Q: I recently moved back to my beloved Lone Star State from Kansas City, Kansas, beckoned home by the inability to get tamales in the Midwest. Sadly, upon my return, my cultural senses have been shocked by the number of people who insist that eating them with salsa, chili, or even ketchup is acceptable. To me this is as heretical as beans in chili. I can’t help but feel that Texans are losing their way and need to be strongly reminded that the only true way to eat tamales is dry, right out of the husk. I want to resolve this ongoing debate among friends and co-workers once and for all. Am I being too puritanical?
Matt Obenhaus, Lubbock

A: Except for the most heinous offenses, such as beans in chili or so-called chicken fajitas, the Texanist has a mostly to-each-his-own attitude with regard to how a person prefers to take his chow. In his lifetime, he’s witnessed people eat such strange things as peanut butter and mayonnaise sandwiches, Shiner Bock floats, and perfectly fine ribeyes drowned in steak sauce. The Texanist’s own dad, oddly enough, used to put ketchup on his chili. And one time he saw Doc, the old waiter and raconteur at Dirty Martin’s, the historic hamburger dive in Austin, eat a cup of ice cream into which he had stirred a paper napkin. These sorts of things sometimes cause the Texanist to look on with confusion or nausea, but they rarely raise his hackles. You are absolutely right on two counts: Everybody should eat tamales outside of the husk, and putting ketchup on tamales is weird. But the Texanist also believes that dry tamales can be aided by a moistening agent. A little chili or salsa or grated cheese or sliced onion or jalapeño (or a combination thereof) can enhance the tamal-eating experience. So you might lighten up a little bit on your friends and co-workers. For the Texanist’s money, the best tamales are the classic pork variety, piping hot and slithery with a coating of electric red-orange grease. Washed down with a frosty beer or cold Big Red, they require nothing, not even chewing.

Q: Due to the hard work of my wonderful husband, we lifelong city slickers have been fortunate enough to buy a little slice of heaven in the Hill Country. This jewel was part of a larger family estate and, therefore, is not fenced on all sides. More than once while enjoying our Hill Country hideaway, we have encountered a stray cow. We don’t want to fence the property and give the neighbors any sense that we are not welcoming, so what is the proper protocol when encountering lost livestock on your property? Call the pound? Put up posters on light posts? Or should we invite the neighbors over for a steak dinner?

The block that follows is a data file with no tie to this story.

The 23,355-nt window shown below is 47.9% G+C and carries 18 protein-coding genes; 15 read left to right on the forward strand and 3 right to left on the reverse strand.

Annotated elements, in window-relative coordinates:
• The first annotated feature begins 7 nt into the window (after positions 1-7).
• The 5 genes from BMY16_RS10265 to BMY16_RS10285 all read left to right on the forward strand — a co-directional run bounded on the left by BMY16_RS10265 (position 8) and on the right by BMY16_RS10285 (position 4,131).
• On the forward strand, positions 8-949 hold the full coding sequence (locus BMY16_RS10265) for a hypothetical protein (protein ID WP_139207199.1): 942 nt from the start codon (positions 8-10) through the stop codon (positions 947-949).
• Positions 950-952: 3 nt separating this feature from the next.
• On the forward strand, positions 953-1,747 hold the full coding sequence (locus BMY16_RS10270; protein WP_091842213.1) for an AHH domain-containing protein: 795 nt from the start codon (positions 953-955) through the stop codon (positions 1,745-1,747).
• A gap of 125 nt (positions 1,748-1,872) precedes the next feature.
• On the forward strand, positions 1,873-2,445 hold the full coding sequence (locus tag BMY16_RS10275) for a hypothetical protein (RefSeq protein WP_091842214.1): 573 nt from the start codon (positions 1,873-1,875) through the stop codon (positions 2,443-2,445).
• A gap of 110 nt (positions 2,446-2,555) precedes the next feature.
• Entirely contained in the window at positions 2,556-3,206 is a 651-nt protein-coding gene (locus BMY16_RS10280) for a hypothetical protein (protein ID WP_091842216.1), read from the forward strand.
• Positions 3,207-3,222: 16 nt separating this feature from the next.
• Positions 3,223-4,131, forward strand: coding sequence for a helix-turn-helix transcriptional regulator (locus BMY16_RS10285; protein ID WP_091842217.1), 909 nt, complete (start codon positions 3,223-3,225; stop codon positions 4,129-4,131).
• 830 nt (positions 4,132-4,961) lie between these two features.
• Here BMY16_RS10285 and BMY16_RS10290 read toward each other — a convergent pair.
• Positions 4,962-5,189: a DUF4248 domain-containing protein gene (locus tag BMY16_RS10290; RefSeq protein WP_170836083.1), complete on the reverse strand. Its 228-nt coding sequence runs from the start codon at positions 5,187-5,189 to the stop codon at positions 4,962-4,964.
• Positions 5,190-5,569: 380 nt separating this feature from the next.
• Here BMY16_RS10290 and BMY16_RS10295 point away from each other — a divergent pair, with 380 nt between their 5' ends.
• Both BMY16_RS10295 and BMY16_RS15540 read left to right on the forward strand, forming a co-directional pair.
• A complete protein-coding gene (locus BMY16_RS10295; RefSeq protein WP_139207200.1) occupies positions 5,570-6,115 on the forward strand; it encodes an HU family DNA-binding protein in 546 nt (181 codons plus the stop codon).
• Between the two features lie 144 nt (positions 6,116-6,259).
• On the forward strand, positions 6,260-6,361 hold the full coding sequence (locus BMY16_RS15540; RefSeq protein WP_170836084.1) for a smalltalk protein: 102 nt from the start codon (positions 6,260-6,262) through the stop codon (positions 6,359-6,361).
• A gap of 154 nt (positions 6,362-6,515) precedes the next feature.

Linda and Jon Trial, Austin

A: Before you fire up the grill, the Texanist would recommend familiarizing yourselves with the Texas Agriculture Code, particularly Section 142.003 and its associated subsections. There you will find that the lost cow (the thought of a “Found Cow” sign made the Texanist chuckle) that grazed its way onto your property is now considered an estray. Rather than putting out a salt block and naming the lost bovine, you are instructed to notify the local sheriff’s office. Estray livestock are a common enough occurrence that most counties will even have an estray unit, who will help you help ol’ Bessie find her way back home. You’ll also learn that, depending on the circumstances, you may be due a little compensation from the cow’s owner for your efforts (Section 142.006). The simple country life can sometimes be complicated, but thankfully not that complicated if you know where to go for assistance. Hope this helps. And having the neighbors over for supper is never a bad idea. Go ahead and bang the triangle.

The Texanist’s Little-Known Fact of the Month: Upon hitting a can with a .22 rifle while being trained by husband and San Antonio sharpshooting sensation Ad Toepperwein in 1903, Elizabeth Toepperwein exclaimed, “I plinked it!” She was soon after known as Plinky, one half of the “world’s greatest shooting team.” Today, the verb meaning “to shoot at random targets in an informal and noncompetitive manner” is “plink,” and for this we can thank Plinky Toepperwein.